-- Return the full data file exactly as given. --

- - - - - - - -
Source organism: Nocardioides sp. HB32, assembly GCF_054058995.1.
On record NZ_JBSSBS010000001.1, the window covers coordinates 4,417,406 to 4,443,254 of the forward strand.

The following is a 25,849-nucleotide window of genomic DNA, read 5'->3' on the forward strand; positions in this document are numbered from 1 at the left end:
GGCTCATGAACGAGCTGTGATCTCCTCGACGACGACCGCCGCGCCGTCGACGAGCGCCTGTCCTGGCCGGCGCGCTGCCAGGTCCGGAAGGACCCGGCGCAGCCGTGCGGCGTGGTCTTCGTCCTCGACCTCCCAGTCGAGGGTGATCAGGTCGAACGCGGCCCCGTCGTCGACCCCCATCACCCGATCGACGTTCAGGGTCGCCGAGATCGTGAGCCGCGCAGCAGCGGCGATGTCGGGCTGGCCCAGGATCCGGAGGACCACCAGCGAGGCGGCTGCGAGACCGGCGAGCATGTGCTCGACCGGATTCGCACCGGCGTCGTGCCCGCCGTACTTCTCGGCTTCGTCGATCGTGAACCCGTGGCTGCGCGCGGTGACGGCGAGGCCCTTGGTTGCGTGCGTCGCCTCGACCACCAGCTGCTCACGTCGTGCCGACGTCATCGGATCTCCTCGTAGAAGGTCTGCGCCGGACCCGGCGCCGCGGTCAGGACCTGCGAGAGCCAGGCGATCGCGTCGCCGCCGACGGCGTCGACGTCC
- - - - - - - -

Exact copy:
Source organism: Nocardioides sp. HB32, assembly GCF_054058995.1.
On record NZ_JBSSBS010000001.1, the window covers coordinates 4,417,406 to 4,443,254 of the forward strand.

The following is a 25,849-nucleotide window of genomic DNA, read 5'->3' on the forward strand; positions in this document are numbered from 1 at the left end:
GGCTCATGAACGAGCTGTGATCTCCTCGACGACGACCGCCGCGCCGTCGACGAGCGCCTGTCCTGGCCGGCGCGCTGCCAGGTCCGGAAGGACCCGGCGCAGCCGTGCGGCGTGGTCTTCGTCCTCGACCTCCCAGTCGAGGGTGATCAGGTCGAACGCGGCCCCGTCGTCGACCCCCATCACCCGATCGACGTTCAGGGTCGCCGAGATCGTGAGCCGCGCAGCAGCGGCGATGTCGGGCTGGCCCAGGATCCGGAGGACCACCAGCGAGGCGGCTGCGAGACCGGCGAGCATGTGCTCGACCGGATTCGCACCGGCGTCGTGCCCGCCGTACTTCTCGGCTTCGTCGATCGTGAACCCGTGGCTGCGCGCGGTGACGGCGAGGCCCTTGGTTGCGTGCGTCGCCTCGACCACCAGCTGCTCACGTCGTGCCGACGTCATCGGATCTCCTCGTAGAAGGTCTGCGCCGGACCCGGCGCCGCGGTCAGGACCTGCGAGAGCCAGGCGATCGCGTCGCCGCCGACGGCGTCGACGTCC